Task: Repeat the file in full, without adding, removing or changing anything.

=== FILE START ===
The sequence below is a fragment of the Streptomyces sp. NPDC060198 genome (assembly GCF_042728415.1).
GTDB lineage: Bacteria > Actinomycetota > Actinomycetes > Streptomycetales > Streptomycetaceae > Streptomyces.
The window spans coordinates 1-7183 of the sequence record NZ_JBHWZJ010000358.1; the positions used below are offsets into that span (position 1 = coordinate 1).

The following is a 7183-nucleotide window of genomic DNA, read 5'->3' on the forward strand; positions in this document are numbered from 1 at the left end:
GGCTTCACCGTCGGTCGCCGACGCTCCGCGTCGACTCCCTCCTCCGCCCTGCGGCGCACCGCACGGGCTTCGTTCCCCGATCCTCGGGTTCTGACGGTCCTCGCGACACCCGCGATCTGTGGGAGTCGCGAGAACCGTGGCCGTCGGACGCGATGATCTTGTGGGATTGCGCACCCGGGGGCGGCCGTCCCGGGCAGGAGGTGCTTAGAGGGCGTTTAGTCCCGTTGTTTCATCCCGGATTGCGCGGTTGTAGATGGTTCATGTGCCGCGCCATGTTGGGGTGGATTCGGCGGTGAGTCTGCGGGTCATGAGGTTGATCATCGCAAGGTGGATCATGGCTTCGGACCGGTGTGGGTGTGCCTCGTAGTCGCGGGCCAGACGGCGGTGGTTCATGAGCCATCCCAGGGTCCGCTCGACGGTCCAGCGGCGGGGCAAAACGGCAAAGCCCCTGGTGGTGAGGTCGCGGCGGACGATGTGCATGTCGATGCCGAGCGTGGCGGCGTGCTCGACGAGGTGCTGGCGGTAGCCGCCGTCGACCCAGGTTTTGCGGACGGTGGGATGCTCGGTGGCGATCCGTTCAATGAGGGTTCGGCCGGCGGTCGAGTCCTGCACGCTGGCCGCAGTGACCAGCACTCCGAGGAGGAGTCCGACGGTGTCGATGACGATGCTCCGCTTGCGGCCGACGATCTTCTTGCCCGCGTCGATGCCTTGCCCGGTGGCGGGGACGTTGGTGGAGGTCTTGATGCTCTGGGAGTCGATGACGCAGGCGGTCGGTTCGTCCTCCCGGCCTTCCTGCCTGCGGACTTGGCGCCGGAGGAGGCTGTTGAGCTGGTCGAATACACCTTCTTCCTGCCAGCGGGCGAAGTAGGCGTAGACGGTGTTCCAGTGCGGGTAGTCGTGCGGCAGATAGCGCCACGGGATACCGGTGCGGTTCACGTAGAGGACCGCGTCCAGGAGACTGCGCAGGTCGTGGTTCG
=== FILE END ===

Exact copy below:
The sequence below is a fragment of the Streptomyces sp. NPDC060198 genome (assembly GCF_042728415.1).
GTDB lineage: Bacteria > Actinomycetota > Actinomycetes > Streptomycetales > Streptomycetaceae > Streptomyces.
The window spans coordinates 1-7183 of the sequence record NZ_JBHWZJ010000358.1; the positions used below are offsets into that span (position 1 = coordinate 1).

The following is a 7183-nucleotide window of genomic DNA, read 5'->3' on the forward strand; positions in this document are numbered from 1 at the left end:
GGCTTCACCGTCGGTCGCCGACGCTCCGCGTCGACTCCCTCCTCCGCCCTGCGGCGCACCGCACGGGCTTCGTTCCCCGATCCTCGGGTTCTGACGGTCCTCGCGACACCCGCGATCTGTGGGAGTCGCGAGAACCGTGGCCGTCGGACGCGATGATCTTGTGGGATTGCGCACCCGGGGGCGGCCGTCCCGGGCAGGAGGTGCTTAGAGGGCGTTTAGTCCCGTTGTTTCATCCCGGATTGCGCGGTTGTAGATGGTTCATGTGCCGCGCCATGTTGGGGTGGATTCGGCGGTGAGTCTGCGGGTCATGAGGTTGATCATCGCAAGGTGGATCATGGCTTCGGACCGGTGTGGGTGTGCCTCGTAGTCGCGGGCCAGACGGCGGTGGTTCATGAGCCATCCCAGGGTCCGCTCGACGGTCCAGCGGCGGGGCAAAACGGCAAAGCCCCTGGTGGTGAGGTCGCGGCGGACGATGTGCATGTCGATGCCGAGCGTGGCGGCGTGCTCGACGAGGTGCTGGCGGTAGCCGCCGTCGACCCAGGTTTTGCGGACGGTGGGATGCTCGGTGGCGATCCGTTCAATGAGGGTTCGGCCGGCGGTCGAGTCCTGCACGCTGGCCGCAGTGACCAGCACTCCGAGGAGGAGTCCGACGGTGTCGATGACGATGCTCCGCTTGCGGCCGACGATCTTCTTGCCCGCGTCGATGCCTTGCCCGGTGGCGGGGACGTTGGTGGAGGTCTTGATGCTCTGGGAGTCGATGACGCAGGCGGTCGGTTCGTCCTCCCGGCCTTCCTGCCTGCGGACTTGGCGCCGGAGGAGGCTGTTGAGCTGGTCGAATACACCTTCTTCCTGCCAGCGGGCGAAGTAGGCGTAGACGGTGTTCCAGTGCGGGTAGTCGTGCGGCAGATAGCGCCACGGGATACCGGTGCGGTTCACGTAGAGGACCGCGTCCAGGAGACTGCGCAGGTCGTGGTTCG